In recent years, there have been concerns over the number of birth injuries that have occurred in cases where Cytotec was used. Like Pitocin, Cytotec causes hyperstimulation that can lead to serious oxygen deprivation in the baby. When hyperstimulation is evident, there is also the danger that the umbilical cord is being compressed and the baby is not receiving enough oxygen. This is an obstetrical emergency which requires an emergency C-section.

Uterine rupture occurs when the excessive contractions associated with hyperstimulation cause the uterus to tear, either partially or completely. The baby then must be delivered via emergency C-section.

Birth Trauma and Breech Presentation

A breech birth occurs when the baby enters the birth canal with the buttocks or feet first. Though labor and vaginal birth are possible for some breech positions, certain fetal and maternal factors influence the safety of vaginal breech birth. The majority of breech babies should be delivered by C-section.

At the beginning of labor, the baby is generally facing either the right or left side of the mother’s back. Delay in descent is a sign of possible problems with the delivery of the head. Umbilical cord prolapse may occur, particularly in the complete, footling, or kneeling breech positions. This happens when the lowermost parts of the baby do not completely fill the space of the dilated cervix.

When the mother’s water breaks, it is possible for the umbilical cord to drop down and become compressed. This can severely diminish the flow of oxygen-rich blood to the baby, or cut it off entirely. Cord compression is an emergency that requires immediate delivery, usually by C-section.

Oxygen deprivation may occur from either cord prolapse or prolonged compression of the cord during birth, as in head entrapment. If this deprivation of oxygen prolongs, it may cause birth asphyxia and cerebral palsy. Injury to the brain and skull may occur as a result of rapid passage of the baby’s head through the mother’s pelvis.

Birth Trauma from Shoulder Presentation (Transverse Lie)

This occurs when the arm, shoulder, or trunk enter the birth canal first. When a baby is in transverse lie position during labor, the only way to successfully deliver her is by C-section.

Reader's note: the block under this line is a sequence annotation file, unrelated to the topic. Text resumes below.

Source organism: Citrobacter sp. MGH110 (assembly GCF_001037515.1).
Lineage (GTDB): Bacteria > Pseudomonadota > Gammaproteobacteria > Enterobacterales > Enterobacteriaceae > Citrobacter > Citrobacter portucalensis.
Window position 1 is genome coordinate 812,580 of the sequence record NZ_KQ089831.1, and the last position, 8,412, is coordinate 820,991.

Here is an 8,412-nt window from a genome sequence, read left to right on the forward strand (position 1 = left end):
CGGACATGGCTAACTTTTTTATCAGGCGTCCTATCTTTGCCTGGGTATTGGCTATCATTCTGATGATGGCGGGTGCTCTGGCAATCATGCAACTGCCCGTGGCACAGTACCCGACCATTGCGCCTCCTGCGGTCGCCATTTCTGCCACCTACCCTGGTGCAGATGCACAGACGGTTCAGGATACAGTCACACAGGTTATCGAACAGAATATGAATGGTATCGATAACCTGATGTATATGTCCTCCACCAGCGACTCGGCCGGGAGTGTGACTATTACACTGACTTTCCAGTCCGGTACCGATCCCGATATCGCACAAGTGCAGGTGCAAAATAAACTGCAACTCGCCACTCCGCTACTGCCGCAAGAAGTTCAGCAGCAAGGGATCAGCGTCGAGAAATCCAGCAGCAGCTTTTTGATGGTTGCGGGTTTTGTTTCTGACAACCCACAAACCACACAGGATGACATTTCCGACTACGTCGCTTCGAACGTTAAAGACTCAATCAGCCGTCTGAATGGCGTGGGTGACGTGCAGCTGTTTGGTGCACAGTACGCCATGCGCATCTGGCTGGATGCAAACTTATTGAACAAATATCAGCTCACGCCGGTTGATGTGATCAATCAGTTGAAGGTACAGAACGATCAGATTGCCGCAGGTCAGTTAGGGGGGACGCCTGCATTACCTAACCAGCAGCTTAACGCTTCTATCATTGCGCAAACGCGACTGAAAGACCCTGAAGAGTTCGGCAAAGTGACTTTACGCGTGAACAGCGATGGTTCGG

Mothers who have polyhydramnios (too much amniotic fluid), are pregnant with more than one baby, have placenta previa, or a small fetus (which can occur when the baby has intrauterine growth restriction (IUGR)) are at risk of the baby being in a transverse lie position. Once the membranes rupture, there is an increased risk of umbilical cord prolapse in this position. A C-section should ideally be performed before the membranes break.

Failure to quickly deliver the baby by C-section when transverse lie presentation is present can cause severe oxygen deprivation due to cord compression and trauma to the child. This can lead to HIE and cerebral palsy.

Birth Trauma from Face Presentation

Face presentation occurs when the baby’s face is the first part of the baby to present at the opening of the birth canal. This happens when the baby’s neck is extended backward so that the back of the head touches the back. This is extremely dangerous. It inhibits head engagement and descent of the baby through the birth canal. If face presentation is mismanaged, serious birth complications can occur, such skull trauma and swelling, brain bleeds and hemorrhages, and prolonged labor.

Trauma during labor can cause swelling in the upper airway. This can result in respiratory distress in the baby at birth, which can cause other complications, such as overventilation injuries, hypoxic ischemic encephalopathy, and cerebral palsy.

If the baby’s chin is facing the front of the mother, vaginal delivery may be attempted. But it is still very risky. In all other types of face presentation, a C-section delivery is required.

Birth Trauma from Macrosomia and Cephalopelvic Disproportion (CPD)

A baby can become very large when a pregnancy is post-term or when the mother has gestational diabetes. This may prompt a physician to use forceps or a vacuum extractor for delivery assistance, which increases the likelihood of birth trauma to the baby, such as brain bleeds and head injuries.

Macrosomia also increases the chances of prolonged labor due to problems such as shoulder dystocia or cephalopelvic disproportion. The risks associated with macrosomia can lead to the baby having permanent brain damage and cerebral palsy, as well as Erb’s palsy.

CPD injuries occur when the baby’s head or body is too large to pass through the mother’s pelvis. Initially, physicians will have information about the mother’s pelvis type and size by x-ray, physical examination, and ultrasound. It also is important to know how the baby’s head is positioned in the pelvis.